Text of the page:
ASIAN VOICES

Burger King Gets Grilled For Offensive 'Vietnamese' Chopstick Ad

Asian people are not amused by an ad featuring burgers and chopsticks from the Burger King chain in New Zealand.
Burger King New Zealand came out with a promotional video featuring people trying to eat a burger with chopsticks.
Burger King New Zealand came out with a promotional video featuring people trying to eat a burger with chopsticks.

Burger King’s New Zealand branch is getting grilled after an ad surfaced that many found racist against the Asian community.

Maria Mo, a Korean New Zealander, saw the sponsored video while scrolling through Instagram. She tweeted a clip of the ad. In it, several people struggle to eat a burger using giant chopsticks. 

Burger King’s New Zealand Instagram account, @burgerkingnz, posted the ad in a promotion of its Vietnamese Sweet Chilli Tendercrisp burger.

“Because I couldn’t believe such blatantly ignorant ads are still happening in 2019, it honestly took me a second to work out what the heck I was looking at,” Mo told HuffPost in a message.

“I was watching it thinking there must be some kind of layered twist ― only to realise, no, there was no twist, it really was that base level,” she said

About 124,000 people viewed Mo’s video within two days of her tweeting it. The full video featured more clips of people struggling to eat the burger with chopsticks, according to Mo.

Many were enraged by the company’s decision to make fun of chopsticks, an eating utensil used by ethnic groups across Asia for thousands of years. Asian communities across the world, including in the U.S. and New Zealand, use chopsticks for eating and cooking.

“Who the hell came up with this?” Tech Crunch’s Asia reporter tweeted. “There are a lot of Asian people in NZ, though they probably aren’t getting their Vietnamese food from Burger King.”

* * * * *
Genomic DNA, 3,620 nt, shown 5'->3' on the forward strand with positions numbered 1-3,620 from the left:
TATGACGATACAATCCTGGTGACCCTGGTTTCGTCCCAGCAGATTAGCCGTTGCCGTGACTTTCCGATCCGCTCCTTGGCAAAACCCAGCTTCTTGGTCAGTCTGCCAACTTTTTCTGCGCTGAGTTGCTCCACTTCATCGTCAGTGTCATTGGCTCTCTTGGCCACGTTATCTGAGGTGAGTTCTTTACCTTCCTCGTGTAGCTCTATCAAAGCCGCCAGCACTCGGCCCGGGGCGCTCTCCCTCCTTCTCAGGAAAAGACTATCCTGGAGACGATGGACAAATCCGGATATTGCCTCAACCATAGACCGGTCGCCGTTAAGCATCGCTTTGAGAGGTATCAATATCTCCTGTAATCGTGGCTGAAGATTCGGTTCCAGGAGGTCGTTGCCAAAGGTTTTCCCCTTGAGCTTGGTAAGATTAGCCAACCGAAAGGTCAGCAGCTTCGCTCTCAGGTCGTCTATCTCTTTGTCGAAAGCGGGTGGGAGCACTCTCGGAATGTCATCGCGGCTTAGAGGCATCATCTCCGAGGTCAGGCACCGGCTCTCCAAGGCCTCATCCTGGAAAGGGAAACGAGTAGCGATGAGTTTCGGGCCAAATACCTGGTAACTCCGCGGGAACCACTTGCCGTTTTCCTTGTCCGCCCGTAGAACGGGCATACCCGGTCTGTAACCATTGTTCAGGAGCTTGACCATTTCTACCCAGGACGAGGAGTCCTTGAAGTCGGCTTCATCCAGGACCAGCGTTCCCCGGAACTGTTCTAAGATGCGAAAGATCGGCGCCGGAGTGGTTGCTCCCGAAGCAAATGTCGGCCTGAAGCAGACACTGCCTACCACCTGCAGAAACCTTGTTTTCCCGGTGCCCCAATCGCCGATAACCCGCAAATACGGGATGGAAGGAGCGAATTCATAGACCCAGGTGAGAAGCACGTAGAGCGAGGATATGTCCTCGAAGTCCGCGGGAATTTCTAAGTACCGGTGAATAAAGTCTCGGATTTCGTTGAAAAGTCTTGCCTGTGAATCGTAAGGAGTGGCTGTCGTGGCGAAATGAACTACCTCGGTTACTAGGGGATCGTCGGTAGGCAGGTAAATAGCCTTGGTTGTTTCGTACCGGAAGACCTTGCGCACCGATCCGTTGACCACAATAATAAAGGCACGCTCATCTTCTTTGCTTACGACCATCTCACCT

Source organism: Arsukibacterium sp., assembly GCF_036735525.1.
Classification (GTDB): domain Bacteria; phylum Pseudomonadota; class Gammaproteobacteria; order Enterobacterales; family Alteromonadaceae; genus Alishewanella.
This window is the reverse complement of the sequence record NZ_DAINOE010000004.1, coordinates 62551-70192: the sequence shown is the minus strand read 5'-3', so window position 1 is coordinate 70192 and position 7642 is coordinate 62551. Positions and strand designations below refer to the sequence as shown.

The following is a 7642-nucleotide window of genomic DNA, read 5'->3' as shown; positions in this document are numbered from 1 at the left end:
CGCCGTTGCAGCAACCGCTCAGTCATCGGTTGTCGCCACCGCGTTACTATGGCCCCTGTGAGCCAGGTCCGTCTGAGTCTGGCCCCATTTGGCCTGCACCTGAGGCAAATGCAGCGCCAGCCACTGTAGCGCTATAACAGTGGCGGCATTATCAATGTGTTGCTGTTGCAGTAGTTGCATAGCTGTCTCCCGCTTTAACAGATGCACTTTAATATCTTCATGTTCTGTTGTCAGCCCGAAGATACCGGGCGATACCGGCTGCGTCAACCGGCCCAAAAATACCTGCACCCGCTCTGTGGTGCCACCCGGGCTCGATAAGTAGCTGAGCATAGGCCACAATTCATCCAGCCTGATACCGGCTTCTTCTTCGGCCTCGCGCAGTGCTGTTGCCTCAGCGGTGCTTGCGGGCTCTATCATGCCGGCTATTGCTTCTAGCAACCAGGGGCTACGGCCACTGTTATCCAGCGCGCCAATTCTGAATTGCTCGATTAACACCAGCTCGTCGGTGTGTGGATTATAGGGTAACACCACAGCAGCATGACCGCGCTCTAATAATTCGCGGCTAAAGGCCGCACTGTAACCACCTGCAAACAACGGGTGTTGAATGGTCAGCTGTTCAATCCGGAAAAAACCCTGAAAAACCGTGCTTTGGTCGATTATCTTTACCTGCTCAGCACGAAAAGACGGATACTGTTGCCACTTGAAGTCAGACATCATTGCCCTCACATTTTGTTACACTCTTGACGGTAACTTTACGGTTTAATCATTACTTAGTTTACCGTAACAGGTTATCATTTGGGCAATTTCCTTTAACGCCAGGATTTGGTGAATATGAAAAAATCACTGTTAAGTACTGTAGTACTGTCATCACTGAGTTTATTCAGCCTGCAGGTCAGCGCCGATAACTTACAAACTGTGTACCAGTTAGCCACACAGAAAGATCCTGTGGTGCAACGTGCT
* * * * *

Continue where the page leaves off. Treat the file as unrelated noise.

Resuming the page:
Burger King New Zealand did not immediately return HuffPost’s request for comment.

Mo, a classical pianist, said she was “fed up” with seeing Asians portrayed by powerful companies in a diminished way. 

“I felt extremely fed up, and tired,” Mo said about seeing the ad.

People of color “are constantly having to deal with microaggressions as well as outright hatred and it just never ends,” she added. “And I could not believe that such a concept was approved for such a big, well-known company. It says a lot [about] what kind of demographics they must employ across the board for their ads.”

This isn’t the first time a popular company portrayed Asians offensively.

In December, people in China were outraged over an advertisement by the high-end Italian brand Dolce & Gabbana that featured an Asian woman being taught how to eat pizza, spaghetti and cannoli with chopsticks.

In the advertisement, a narrator speaking in Mandarin pronounces “Dolce & Gabbana” incorrectly, and it appears to be intentional.

On China’s social media network Weibo, one person wrote that the video displayed “explicit racism,” according to NPR.

“D&G’s stereotyping China,” that person added. The videos “only show the brand’s outdated view about China.”

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